Wilshire Phoenix CEO Bill Herrmann sees the Fed’s latest capital injections as tiny, meaning Bitcoin is even smaller.
The U.S. Federal Reserve injected $168 billion into finance several days ago, which correlates to Bitcoin’s current falling price.
“So long as the broader markets keep falling – expect the same out of Bitcoin,” Bill Herrmann, CEO of alternative investment firm Wilshire Phoenix told Cointelegraph as part of an explanation of the Fed’s recent actions.
What’s going on in the market?
Traditional markets have plummeted recently surrounding coronavirus fears and oil trade wars. After several previous red days, the Dow Industrial Average (DJI) fell 10% on March 12, concluding the most disastrous day U.S. markets have seen since the Black Monday crash of 1987, a CNBC report detailed.
Bitcoin faced a similar fate, falling from $6,000 to $3,850 on the same day.
In an effort to combat falling markets, the American Fed pumped $168 billion of cash into the financial system on March 10. That amount totals about 82% more than all the money currently invested in Bitcoin, which holds a press time market cap of approximately $92 billion.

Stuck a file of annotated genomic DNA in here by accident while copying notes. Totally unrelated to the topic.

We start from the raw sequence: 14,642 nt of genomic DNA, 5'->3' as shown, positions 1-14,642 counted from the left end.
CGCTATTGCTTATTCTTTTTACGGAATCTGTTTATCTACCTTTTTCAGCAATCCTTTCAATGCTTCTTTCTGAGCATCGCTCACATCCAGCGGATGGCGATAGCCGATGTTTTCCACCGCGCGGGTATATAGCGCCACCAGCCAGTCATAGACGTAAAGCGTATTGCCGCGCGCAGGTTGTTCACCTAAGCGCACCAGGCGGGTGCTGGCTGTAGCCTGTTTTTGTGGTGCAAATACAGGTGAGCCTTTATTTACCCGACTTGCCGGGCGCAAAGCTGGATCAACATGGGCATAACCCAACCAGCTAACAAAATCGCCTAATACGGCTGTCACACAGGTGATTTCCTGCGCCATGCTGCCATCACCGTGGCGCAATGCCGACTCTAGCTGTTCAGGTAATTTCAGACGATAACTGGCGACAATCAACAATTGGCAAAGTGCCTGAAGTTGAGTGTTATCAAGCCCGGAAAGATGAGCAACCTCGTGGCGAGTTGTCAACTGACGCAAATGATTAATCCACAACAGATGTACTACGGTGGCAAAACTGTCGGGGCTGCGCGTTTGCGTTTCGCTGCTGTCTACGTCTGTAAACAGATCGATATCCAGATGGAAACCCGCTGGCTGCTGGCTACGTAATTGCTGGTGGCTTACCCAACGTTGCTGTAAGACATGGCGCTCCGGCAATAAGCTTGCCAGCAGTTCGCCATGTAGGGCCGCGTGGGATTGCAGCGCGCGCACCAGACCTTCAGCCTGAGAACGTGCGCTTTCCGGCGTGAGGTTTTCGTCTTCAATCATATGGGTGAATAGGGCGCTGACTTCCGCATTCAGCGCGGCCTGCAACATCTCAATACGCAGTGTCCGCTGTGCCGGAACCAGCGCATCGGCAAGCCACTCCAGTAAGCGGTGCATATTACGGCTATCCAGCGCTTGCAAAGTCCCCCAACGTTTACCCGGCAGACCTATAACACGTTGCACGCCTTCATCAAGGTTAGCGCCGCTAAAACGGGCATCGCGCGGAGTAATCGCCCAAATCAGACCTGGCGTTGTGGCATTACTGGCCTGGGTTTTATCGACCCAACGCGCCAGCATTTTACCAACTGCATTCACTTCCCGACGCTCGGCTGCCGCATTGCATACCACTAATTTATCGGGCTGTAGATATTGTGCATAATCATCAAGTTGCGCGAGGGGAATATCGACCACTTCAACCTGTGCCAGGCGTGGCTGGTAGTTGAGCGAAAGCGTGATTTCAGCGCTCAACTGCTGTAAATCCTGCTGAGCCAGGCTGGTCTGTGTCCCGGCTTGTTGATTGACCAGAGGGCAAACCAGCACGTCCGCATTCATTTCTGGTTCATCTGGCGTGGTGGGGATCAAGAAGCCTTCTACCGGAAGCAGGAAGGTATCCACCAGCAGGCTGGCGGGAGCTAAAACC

At the time of Cointelegraph’s article on the Fed’s actions, Bitcoin held a slightly higher market cap of $145 billion.
What exactly happened with the Fed?
The Federal Reserve’s current market intervention push dates back to September 2019, Herrmann said. “The Fed restarted repo operations last September soon after money-markets issues triggered a substantial loss of control over their interest-rate target,” Herrmann explained, adding:
“The repo operation is meant to take in Treasuries, mortgages, and agency securities in exchange for cash. It’s basically a loan to a bank, collateralized by the aforementioned bonds. I know the Fed had hoped to keep this a temporary measure, but hope is often not a very good strategy.”
Herrmann mentioned the Fed’s recent capital play as tiny in the grand scheme of things. “The latest rounds of injections are like throwing pennies at a freight train and expecting it to stop — it’s simply not enough funds,” he said. “My best guess is that the Fed was trying to instill confidence in the system, but what they need to do though is to stop thinking like academics and actually do something meaningful.”
Concluding his thoughts, the CEO said:
“It may sound crazy, but I think it takes $700bn to over a $1tn to stabilize the markets. The last few weeks are a prime example of why digital assets, namely Bitcoin, have a place in the global markets.”
If the Fed’s recent multi-billion dollar play is a relatively small sum, then Bitcoin is still an extremely small asset, despite being the largest player in the overall cryptocurrency industry.
Europe’s central bank also recently showed similar behavior, announcing a $135 billion stimulus.